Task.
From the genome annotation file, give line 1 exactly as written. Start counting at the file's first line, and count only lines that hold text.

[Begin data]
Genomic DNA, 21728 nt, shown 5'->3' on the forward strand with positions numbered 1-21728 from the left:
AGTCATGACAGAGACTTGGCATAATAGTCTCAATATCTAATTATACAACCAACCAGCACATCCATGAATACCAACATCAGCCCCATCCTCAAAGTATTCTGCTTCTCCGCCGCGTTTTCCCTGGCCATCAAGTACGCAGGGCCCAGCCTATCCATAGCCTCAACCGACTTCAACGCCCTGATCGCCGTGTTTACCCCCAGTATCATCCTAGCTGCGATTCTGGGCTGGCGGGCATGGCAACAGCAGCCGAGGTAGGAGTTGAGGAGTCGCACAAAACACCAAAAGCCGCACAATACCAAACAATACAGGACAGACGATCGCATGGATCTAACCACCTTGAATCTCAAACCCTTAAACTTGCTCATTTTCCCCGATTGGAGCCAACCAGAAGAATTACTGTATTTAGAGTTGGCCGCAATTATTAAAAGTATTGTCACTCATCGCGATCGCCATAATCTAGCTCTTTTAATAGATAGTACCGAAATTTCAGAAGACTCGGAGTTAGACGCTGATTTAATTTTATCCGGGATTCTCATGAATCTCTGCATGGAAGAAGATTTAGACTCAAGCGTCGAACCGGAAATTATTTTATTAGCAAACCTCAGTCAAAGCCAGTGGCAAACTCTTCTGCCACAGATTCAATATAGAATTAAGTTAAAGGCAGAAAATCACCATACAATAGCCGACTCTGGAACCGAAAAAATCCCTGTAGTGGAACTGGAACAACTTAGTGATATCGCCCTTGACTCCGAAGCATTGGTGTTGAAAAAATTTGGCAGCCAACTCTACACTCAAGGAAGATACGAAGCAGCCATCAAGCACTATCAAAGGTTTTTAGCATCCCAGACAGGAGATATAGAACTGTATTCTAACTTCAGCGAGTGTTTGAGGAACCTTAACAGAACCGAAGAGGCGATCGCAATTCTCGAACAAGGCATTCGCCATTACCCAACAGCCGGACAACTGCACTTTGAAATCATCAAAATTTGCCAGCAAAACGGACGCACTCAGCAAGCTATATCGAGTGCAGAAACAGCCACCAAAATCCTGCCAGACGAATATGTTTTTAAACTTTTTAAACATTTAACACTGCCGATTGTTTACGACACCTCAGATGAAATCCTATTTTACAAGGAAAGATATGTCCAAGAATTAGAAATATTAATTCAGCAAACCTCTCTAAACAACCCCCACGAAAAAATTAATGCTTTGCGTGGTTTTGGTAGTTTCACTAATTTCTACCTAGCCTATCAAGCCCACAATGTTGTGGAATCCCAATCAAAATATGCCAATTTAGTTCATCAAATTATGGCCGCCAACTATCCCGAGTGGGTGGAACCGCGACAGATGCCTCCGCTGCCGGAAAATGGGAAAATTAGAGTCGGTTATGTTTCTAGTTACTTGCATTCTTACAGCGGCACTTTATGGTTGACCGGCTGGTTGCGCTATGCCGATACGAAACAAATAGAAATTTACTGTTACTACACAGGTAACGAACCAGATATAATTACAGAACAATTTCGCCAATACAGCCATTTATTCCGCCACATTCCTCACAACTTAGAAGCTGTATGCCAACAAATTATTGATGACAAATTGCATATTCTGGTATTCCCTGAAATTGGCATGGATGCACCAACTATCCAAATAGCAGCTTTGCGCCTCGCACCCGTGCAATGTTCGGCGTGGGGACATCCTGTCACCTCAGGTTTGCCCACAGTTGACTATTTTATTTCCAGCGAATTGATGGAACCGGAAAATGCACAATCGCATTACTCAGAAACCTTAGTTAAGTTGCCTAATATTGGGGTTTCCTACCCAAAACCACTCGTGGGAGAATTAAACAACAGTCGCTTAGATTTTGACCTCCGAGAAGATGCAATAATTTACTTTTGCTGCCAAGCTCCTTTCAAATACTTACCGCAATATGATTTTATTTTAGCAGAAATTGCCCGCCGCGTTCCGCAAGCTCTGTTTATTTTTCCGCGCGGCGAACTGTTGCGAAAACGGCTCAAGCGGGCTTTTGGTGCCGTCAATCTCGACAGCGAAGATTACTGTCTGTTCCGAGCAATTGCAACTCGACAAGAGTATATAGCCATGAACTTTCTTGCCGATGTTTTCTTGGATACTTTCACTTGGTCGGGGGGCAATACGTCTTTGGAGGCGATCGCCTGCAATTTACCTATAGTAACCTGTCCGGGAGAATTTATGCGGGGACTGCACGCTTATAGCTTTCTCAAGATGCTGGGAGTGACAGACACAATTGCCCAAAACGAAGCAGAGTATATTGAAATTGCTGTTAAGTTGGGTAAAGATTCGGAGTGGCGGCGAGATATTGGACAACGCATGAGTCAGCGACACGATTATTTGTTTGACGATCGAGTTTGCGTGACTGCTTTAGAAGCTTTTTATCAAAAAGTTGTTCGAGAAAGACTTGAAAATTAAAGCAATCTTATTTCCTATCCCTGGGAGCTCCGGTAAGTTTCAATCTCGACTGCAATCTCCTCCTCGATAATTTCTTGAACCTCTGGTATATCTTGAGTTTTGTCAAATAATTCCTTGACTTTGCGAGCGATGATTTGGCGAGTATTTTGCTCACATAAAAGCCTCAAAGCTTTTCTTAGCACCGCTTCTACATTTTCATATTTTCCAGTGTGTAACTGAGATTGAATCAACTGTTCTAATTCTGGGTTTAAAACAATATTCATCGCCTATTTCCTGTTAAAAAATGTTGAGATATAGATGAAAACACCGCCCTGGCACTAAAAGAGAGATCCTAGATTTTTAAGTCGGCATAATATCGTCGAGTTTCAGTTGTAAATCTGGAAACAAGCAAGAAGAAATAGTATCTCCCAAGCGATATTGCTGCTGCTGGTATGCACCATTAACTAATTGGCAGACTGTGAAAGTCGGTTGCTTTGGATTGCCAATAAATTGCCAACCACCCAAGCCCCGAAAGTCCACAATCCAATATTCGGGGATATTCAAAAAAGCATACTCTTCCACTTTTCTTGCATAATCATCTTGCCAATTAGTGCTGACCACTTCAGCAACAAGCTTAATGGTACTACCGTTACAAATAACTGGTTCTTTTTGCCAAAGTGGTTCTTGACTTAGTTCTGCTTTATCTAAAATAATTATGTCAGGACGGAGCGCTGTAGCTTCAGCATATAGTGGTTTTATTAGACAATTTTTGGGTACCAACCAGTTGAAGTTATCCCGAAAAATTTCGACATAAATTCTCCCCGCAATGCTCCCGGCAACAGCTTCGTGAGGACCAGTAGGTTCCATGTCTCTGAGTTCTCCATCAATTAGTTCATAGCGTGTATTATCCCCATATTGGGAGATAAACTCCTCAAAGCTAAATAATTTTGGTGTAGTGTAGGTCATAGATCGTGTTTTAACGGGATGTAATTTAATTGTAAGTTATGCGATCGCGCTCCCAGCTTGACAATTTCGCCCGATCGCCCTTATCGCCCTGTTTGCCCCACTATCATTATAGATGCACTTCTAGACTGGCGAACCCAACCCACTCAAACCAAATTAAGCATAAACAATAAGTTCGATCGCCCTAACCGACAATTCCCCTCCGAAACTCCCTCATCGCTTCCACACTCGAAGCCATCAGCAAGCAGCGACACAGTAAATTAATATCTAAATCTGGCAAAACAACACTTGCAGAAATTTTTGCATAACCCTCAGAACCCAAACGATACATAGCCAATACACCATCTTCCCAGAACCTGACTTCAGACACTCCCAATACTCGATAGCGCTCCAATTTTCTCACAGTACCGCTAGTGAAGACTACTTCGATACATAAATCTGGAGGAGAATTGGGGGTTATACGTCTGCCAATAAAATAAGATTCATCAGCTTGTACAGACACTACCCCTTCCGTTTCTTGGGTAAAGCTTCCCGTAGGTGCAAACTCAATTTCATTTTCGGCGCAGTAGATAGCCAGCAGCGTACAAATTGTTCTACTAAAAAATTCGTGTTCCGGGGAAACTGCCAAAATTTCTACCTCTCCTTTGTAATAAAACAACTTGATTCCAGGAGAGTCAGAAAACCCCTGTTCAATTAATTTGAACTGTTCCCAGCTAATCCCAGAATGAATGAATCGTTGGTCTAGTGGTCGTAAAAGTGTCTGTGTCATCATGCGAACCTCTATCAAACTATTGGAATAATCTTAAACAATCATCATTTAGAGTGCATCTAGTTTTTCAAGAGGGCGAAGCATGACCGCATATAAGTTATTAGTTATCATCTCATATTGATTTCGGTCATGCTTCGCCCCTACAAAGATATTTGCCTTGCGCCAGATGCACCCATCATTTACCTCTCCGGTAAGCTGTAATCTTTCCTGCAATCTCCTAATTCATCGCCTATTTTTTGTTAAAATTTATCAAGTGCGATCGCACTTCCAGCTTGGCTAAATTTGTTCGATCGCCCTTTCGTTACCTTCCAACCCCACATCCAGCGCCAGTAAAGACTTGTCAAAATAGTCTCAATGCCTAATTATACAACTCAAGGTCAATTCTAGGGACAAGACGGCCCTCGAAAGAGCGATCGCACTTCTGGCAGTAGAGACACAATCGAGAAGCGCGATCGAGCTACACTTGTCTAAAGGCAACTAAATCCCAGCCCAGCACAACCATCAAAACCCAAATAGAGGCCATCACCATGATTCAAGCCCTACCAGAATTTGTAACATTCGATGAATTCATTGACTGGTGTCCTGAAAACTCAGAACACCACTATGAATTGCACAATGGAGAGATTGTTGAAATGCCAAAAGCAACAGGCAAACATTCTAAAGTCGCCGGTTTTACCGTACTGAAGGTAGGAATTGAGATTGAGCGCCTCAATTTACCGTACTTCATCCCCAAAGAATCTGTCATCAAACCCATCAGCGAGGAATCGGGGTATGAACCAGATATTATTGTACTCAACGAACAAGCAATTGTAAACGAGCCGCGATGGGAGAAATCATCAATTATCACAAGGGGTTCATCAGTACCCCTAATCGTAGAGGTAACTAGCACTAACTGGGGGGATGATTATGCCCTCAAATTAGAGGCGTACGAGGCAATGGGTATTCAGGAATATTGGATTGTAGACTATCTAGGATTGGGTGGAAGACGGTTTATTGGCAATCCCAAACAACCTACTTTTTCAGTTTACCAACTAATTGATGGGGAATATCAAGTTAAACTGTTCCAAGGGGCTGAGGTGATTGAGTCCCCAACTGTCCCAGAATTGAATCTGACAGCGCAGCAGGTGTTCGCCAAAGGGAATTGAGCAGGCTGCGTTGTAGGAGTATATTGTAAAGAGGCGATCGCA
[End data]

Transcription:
Genomic DNA, 21728 nt, shown 5'->3' on the forward strand with positions numbered 1-21728 from the left: